In 1856, Joseph and Margaret Leigh sold to Elias S. Johnson for $5,555 a tract of 101 acres located between the Rosemont Sergeantsville Road and the Wickecheoke Creek.1 Johnson ran a lumber yard there, but in 1870 went into debt and had to assign his property to James L. Jones who in January 1870 sold the farm to Johnson’s father-in-law James Wolverton. In March 1870 Wolverton sold the farm back to the Johnsons. But in May of 1870, Johnson again assigned his assets to James L. Jones, and once again Jones sold the farm to James Wolverton.

Between the first sale and the second one, James P. Wolverton of Amwell wrote his will, on April 22, 1870, in which he left his home farm to son Charles and ordered his executors to sell the rest of his real estate. James P. Wolverton died on March 1871, still in possession of the Johnson farm. It was sold by his executors to his daughter Sarah on March 13, 1872 for $5,706.50. The Beers Atlas and railroad survey map both show “E. S. Johnson” at the farm, rather than using his wife’s name, despite the fact that the farm was owned by her, not her husband. That was generally the practice.

Elias S. Johnson died on March 4, 1892, age 81. At the time, Sarah was 73. This did not prevent her from marrying again. In 1896, she married the widower John Farley Shepherd, who was four years younger than she was.2 On Dec. 4, 1896, Sarah conveyed the Johnson farm to her new husband, and then died two years later.

Shepherd held onto to the farm until his death in 1903 when he was 80 years old. In 1905, his executor, James Rittenhouse, sold the farm to Shepherd’s youngest child, Israel P. Shepherd. (The amount paid was left blank in the deed.) This appears to have been a way for an executor to acquire the property he was acting on as trustee, because on the same day, Israel P. Shepherd & wife Arabella sold the farm back to James J. Rittenhouse, and as in the previous deed, the amount was also left blank. Rather suspicious.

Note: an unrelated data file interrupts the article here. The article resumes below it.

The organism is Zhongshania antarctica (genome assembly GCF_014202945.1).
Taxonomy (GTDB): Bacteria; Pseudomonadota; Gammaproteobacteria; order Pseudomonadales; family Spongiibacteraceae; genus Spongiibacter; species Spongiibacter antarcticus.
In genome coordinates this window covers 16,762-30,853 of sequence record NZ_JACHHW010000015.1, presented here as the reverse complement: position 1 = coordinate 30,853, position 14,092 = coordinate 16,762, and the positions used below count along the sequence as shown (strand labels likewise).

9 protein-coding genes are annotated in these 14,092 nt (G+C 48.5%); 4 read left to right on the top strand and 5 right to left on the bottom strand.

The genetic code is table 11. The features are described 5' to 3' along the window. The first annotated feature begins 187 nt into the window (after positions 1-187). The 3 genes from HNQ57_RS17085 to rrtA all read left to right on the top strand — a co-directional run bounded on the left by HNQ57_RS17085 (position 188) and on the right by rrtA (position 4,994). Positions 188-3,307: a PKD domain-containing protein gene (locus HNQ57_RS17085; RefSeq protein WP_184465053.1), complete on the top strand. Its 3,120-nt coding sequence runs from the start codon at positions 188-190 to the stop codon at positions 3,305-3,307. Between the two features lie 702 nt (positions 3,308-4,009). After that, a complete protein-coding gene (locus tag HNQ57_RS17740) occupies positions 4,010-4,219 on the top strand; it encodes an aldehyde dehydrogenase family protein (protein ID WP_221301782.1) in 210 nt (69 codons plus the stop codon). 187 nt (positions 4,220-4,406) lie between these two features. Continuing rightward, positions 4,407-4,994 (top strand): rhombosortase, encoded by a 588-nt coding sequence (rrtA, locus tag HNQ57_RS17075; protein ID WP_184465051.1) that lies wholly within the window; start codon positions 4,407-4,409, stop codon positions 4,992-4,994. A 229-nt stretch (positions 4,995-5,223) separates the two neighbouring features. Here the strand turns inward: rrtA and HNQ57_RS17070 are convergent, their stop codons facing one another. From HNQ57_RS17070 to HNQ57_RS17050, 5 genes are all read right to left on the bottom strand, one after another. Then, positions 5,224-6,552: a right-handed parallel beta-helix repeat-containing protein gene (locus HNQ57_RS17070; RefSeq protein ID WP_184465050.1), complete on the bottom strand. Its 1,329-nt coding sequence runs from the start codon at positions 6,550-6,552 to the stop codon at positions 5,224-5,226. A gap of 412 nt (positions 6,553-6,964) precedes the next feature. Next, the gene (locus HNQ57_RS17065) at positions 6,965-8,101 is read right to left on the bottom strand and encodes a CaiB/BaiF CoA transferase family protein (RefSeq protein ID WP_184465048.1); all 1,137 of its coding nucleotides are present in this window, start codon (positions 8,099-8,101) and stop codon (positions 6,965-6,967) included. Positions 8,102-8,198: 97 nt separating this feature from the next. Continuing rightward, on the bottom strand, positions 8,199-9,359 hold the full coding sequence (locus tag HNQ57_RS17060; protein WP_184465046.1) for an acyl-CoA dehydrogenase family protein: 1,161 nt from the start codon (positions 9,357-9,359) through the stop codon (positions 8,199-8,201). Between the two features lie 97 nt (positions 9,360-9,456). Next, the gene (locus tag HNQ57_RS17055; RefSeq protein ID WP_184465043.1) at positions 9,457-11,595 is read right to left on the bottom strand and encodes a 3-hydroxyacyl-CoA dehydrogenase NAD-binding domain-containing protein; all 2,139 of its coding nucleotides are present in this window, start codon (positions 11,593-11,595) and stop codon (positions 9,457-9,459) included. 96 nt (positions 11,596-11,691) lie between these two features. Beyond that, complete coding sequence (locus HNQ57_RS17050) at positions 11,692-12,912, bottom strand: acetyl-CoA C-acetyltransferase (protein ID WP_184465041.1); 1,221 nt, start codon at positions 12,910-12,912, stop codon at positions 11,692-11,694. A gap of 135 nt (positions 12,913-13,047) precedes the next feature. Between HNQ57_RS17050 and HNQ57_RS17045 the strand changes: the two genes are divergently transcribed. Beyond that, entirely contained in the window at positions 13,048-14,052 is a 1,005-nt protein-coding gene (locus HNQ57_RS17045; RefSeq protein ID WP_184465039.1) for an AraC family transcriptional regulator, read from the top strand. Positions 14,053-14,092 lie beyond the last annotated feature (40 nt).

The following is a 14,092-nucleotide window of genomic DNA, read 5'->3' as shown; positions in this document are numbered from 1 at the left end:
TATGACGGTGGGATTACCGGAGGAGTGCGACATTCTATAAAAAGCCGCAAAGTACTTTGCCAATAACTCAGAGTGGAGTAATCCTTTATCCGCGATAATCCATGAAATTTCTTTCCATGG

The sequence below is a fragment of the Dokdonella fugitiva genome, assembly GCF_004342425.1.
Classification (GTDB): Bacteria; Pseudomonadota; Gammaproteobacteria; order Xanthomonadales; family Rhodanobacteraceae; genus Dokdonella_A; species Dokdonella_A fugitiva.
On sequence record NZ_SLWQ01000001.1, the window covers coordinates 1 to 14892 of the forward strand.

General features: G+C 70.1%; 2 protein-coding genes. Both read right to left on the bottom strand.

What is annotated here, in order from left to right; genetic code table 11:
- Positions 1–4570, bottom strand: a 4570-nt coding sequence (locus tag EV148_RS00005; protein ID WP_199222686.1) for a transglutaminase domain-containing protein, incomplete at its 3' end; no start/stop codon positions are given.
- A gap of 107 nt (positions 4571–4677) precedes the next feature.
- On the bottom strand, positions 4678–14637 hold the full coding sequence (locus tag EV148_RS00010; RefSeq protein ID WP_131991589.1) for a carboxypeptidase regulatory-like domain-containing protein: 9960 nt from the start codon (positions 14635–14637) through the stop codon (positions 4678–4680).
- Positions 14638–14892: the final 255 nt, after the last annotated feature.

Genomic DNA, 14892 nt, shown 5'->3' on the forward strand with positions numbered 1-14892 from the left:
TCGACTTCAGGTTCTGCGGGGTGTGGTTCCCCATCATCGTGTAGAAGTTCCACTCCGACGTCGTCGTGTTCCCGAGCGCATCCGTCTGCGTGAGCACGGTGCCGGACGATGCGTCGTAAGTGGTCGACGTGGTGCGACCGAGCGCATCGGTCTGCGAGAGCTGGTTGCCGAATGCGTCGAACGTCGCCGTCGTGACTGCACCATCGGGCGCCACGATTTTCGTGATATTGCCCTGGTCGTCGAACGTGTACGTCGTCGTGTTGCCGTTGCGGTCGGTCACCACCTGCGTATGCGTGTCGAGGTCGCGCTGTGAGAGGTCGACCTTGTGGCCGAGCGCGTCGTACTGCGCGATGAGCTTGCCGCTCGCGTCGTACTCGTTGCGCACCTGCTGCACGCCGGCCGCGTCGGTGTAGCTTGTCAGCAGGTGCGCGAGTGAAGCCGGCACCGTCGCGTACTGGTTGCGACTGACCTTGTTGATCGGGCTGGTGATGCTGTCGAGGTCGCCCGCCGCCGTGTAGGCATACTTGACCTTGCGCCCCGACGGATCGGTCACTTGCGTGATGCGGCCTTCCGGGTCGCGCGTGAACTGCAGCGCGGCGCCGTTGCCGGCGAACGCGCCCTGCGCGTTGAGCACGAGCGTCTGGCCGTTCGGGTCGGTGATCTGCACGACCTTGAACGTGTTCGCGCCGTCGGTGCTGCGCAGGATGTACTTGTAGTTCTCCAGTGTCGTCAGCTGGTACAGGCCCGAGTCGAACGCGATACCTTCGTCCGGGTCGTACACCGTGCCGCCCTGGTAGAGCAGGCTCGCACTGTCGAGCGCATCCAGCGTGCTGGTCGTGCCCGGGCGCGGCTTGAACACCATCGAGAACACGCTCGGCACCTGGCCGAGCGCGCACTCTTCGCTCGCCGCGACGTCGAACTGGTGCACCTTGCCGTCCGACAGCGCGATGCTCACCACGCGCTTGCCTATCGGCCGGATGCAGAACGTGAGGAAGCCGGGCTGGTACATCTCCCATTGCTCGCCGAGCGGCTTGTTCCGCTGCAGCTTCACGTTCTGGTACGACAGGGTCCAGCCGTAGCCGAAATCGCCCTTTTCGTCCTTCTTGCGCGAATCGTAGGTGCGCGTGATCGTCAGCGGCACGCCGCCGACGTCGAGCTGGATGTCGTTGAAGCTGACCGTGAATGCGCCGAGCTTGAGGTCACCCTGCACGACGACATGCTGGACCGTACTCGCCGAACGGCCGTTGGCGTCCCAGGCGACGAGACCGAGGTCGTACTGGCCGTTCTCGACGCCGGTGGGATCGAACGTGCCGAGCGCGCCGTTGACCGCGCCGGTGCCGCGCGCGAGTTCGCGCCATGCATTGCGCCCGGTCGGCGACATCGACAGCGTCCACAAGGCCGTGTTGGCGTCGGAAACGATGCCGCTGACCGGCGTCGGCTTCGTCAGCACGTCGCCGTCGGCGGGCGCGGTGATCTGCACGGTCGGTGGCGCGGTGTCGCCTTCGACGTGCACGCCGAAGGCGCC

The explanation is that Rittenhouse was Shepherd’s son-in-law, and Israel P. Shepherd’s brother-in-law. Rittenhouse was married to John F. and Mary C. Shepherd’s daughter Lily (1860-c.1910). Unfortunately, their marriage is not listed among the Hunterdon Marriage Records, but probably took place around 1885.

It fairly typical for deeds exchanged by family members in the 19th & 20th centuries to state a nominal sum for the consideration. Deeds were required by law to state some sort of consideration, and $1 was considered good enough. Because Rittenhouse & Shepherd had neglected to state a consideration, in 1910 a corrective deed was recorded with the consideration stated as one dollar.3